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“Japanese revisionism, the WWII invasion of China, propaganda, historical memory, biological warfare, victims and wounds,” is the terse but appropriately to-the-point synopsis offered by James T. Hong and Yin-Ju Chen for their brilliant new essay-documentary. With a pithy punch and intellectual cunning, LESSONS cuts through the contested and explosive history of Japanese atrocities in China (and the complicity of the United States) and offers a fascinating—and provocative—analysis of how history is written and how “truth” is located. Although still denied by some, the world has acknowledged that in 1938, Japanese soldiers killed an estimated 300,000 Chinese citizens in the “Rape of Nanjing.” What is less known and admitted is Japan’s widespread use of biological weapons and human experimentation in China during the same time period. Much of the historical record of these live vivisections, “frostbite experimentations” and plague infections was suppressed or destroyed after WWII. With a trove of archival materials, film clips and interviews, Hong and Chen methodically build an argument and collect evidence to demonstrate Japanese culpability and expose how a disputed history has been written and revised. Their far-ranging historical analysis encompasses the 1964 and 2008 Olympics, the war in Iraq, and a Chinese village, where survivors of a Japanese attack, now in their eighties, all possess the same horrifying affliction: rotting legs. In a history so contested, what cannot be disputed, they argue, are the living human remains.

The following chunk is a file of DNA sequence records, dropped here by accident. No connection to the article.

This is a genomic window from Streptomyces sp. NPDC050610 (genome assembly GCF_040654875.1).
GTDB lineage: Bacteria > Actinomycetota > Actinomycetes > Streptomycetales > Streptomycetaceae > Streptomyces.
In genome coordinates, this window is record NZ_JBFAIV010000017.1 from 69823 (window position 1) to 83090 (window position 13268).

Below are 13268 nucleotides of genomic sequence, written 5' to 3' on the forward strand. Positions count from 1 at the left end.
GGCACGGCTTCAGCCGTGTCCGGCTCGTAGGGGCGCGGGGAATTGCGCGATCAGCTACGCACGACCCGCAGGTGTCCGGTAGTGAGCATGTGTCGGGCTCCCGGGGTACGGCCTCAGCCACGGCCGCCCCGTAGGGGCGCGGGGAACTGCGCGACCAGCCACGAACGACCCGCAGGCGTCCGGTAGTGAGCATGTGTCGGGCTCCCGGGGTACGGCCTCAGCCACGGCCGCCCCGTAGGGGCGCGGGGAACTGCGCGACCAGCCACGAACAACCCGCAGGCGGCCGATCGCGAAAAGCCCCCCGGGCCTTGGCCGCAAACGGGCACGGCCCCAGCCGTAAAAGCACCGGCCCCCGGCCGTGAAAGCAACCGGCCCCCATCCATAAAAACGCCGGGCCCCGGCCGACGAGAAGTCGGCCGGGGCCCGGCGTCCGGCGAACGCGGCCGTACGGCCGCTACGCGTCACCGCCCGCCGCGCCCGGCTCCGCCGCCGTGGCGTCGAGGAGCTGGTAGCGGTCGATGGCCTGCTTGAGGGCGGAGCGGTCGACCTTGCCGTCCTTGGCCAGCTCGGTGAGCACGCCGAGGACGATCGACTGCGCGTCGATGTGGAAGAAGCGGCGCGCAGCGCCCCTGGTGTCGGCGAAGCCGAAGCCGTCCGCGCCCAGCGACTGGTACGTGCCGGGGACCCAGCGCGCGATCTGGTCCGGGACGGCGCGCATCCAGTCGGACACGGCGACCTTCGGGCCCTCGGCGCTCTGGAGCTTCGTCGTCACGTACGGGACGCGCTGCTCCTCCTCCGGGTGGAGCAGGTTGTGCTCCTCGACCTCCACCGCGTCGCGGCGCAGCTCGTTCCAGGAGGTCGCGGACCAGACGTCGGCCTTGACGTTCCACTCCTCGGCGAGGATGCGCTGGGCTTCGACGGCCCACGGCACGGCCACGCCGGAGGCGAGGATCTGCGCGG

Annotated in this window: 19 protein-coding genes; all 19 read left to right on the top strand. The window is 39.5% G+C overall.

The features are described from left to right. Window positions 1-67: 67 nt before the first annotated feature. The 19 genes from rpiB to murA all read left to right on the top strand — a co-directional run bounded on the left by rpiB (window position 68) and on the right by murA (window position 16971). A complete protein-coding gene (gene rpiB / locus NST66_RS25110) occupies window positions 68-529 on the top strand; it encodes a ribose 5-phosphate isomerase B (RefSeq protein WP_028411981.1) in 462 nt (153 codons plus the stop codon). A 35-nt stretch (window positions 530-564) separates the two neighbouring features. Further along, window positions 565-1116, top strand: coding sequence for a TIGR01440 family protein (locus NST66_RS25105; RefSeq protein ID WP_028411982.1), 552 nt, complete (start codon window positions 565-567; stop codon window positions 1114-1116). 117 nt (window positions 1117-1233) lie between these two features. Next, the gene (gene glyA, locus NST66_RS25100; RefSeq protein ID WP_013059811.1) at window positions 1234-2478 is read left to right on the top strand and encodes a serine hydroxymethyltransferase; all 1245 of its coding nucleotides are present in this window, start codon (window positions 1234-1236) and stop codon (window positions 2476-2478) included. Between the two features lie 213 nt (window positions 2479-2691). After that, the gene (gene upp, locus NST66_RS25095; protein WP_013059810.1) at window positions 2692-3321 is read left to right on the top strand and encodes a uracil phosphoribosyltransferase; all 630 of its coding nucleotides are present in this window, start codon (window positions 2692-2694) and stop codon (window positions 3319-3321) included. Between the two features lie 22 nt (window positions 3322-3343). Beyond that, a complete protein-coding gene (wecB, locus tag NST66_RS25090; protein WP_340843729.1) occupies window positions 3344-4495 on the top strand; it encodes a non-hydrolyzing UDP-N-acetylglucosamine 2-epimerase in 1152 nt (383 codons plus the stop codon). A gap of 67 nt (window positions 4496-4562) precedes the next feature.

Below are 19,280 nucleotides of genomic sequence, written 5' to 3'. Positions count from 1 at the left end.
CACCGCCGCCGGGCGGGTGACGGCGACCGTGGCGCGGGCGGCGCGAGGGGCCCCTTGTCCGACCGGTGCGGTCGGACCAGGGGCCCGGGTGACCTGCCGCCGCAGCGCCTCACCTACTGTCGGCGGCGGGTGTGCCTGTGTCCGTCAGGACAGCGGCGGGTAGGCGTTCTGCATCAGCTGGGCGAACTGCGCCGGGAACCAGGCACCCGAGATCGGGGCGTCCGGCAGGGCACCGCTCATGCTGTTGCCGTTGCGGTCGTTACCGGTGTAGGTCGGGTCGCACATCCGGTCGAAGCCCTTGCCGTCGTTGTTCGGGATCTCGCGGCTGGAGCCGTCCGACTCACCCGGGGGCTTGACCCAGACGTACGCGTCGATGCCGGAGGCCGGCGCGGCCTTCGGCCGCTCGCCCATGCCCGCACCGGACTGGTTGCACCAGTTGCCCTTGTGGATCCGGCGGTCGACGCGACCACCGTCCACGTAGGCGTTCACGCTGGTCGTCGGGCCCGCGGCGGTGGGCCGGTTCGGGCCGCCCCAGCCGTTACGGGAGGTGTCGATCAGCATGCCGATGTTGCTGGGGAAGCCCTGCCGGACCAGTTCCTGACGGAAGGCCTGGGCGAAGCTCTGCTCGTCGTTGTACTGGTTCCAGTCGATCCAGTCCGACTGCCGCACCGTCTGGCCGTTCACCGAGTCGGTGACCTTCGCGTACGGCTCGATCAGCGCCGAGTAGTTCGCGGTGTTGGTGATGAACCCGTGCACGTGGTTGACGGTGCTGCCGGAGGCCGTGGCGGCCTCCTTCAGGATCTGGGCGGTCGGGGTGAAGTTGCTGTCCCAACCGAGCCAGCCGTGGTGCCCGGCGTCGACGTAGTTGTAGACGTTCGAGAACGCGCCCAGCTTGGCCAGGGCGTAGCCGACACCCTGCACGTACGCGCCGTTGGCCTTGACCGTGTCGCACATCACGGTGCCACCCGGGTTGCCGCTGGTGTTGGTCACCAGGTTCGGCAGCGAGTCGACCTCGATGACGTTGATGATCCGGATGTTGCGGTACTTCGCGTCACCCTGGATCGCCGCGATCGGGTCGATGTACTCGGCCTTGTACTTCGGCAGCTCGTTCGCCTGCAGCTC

It has been more than 57 years since the end of WWII. While the world has learned about the horrors of the Nazi war crimes and Germany has formally apologized and compensated victims of its atrocities, the Japanese government continues its whitewashing of history and denial of brutalities committed by the Japanese military in China and other Asian countries.